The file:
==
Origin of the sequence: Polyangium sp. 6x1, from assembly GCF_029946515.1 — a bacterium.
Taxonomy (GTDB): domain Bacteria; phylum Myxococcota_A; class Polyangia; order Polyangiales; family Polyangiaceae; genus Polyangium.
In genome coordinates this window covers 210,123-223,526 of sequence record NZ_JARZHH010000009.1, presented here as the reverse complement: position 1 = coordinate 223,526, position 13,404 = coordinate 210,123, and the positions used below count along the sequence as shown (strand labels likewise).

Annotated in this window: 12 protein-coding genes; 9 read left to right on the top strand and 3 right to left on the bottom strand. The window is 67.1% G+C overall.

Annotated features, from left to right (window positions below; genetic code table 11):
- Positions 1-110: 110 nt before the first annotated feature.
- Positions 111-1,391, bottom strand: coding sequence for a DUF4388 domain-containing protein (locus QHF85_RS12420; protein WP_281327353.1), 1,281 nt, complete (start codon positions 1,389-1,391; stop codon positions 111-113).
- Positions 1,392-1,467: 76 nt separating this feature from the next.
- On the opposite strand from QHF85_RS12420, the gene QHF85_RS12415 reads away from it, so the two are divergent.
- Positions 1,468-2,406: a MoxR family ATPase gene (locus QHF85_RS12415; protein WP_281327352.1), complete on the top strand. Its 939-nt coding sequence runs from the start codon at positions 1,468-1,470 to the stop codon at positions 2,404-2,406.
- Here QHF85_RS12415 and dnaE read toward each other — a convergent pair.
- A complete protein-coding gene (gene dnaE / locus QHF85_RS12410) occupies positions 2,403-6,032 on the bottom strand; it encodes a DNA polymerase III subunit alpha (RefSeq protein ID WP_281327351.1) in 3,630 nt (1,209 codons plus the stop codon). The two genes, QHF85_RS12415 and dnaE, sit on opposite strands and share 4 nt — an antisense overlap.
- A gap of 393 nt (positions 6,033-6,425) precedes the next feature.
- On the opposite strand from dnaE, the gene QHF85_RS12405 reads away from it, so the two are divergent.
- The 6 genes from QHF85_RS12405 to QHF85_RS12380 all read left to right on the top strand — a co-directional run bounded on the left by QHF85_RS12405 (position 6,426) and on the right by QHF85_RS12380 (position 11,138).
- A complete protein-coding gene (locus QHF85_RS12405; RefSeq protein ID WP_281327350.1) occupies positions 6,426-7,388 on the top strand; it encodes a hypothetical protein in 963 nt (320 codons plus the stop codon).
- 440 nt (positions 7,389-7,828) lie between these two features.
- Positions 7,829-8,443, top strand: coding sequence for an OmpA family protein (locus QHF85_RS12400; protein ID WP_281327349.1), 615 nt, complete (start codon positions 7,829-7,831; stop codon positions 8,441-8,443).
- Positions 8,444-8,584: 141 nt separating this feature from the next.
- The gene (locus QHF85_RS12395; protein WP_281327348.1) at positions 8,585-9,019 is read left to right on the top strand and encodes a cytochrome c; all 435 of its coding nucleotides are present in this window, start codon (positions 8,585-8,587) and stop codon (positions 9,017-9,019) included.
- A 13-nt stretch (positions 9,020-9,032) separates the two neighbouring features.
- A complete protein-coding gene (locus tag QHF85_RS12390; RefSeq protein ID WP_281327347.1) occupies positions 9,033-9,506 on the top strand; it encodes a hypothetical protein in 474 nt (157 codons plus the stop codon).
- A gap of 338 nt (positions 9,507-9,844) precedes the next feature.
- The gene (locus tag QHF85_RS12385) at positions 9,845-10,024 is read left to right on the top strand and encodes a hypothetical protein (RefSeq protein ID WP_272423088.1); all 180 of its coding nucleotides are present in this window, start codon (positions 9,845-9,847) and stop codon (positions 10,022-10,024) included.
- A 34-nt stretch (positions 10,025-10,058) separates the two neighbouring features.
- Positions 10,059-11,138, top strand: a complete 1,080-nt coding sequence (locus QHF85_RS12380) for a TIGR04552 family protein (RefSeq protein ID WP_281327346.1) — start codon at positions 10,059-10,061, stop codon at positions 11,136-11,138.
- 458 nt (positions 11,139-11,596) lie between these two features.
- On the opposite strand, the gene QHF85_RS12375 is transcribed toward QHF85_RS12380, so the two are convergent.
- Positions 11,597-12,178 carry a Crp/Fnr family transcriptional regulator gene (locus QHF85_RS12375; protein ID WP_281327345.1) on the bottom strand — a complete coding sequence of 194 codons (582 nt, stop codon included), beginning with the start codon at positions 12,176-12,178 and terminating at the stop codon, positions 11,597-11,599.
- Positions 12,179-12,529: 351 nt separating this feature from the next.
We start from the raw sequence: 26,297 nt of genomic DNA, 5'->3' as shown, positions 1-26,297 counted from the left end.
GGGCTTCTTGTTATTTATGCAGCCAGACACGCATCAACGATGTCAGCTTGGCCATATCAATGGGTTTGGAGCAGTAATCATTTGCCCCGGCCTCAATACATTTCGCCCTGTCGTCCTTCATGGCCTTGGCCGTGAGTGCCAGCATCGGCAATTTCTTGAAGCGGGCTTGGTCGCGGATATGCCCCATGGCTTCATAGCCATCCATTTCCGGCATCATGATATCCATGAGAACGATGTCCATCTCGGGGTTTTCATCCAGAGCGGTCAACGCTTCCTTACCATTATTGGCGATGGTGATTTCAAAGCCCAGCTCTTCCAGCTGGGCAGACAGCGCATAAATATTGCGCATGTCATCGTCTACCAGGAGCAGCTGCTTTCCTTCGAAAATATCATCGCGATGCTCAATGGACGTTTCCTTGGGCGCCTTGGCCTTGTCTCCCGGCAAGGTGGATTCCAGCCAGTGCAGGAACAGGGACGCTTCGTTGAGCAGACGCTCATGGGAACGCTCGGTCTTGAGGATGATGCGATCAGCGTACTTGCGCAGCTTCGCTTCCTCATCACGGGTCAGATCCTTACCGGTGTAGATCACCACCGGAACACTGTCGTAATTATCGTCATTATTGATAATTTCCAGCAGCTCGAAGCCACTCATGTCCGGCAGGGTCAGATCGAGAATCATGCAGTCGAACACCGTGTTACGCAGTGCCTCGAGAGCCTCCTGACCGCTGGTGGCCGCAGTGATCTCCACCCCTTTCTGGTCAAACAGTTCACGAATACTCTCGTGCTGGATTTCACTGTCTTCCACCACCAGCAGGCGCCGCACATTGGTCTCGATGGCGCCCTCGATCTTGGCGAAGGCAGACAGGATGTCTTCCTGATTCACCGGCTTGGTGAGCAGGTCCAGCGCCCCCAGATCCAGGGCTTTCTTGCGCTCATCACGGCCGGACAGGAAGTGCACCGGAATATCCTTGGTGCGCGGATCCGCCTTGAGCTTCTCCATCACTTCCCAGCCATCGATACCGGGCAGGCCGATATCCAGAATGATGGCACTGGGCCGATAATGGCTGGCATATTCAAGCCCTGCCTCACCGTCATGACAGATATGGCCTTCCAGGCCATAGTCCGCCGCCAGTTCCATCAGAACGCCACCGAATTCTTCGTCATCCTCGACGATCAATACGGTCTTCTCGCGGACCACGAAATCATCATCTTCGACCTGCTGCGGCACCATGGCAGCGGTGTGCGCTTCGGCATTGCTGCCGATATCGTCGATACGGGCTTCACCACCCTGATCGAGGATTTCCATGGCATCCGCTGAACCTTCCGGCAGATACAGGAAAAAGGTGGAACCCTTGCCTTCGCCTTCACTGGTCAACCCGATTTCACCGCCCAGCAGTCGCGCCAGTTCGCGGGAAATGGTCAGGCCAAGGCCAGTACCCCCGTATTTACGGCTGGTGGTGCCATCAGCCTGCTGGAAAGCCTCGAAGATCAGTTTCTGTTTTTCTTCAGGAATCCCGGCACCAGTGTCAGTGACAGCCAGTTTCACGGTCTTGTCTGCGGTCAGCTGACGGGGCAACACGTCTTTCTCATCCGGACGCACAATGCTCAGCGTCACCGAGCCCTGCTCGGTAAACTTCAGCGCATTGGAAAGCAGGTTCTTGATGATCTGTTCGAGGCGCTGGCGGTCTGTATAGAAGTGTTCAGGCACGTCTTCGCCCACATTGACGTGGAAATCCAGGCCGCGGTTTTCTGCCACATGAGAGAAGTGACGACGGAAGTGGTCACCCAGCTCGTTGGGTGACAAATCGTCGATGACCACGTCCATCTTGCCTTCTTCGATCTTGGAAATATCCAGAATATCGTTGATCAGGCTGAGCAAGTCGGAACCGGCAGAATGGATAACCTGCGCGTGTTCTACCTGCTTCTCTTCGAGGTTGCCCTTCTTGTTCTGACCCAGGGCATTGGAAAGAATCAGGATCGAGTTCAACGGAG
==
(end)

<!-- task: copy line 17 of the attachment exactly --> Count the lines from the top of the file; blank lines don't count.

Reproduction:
- 440 nt (positions 7,389-7,828) lie between these two features.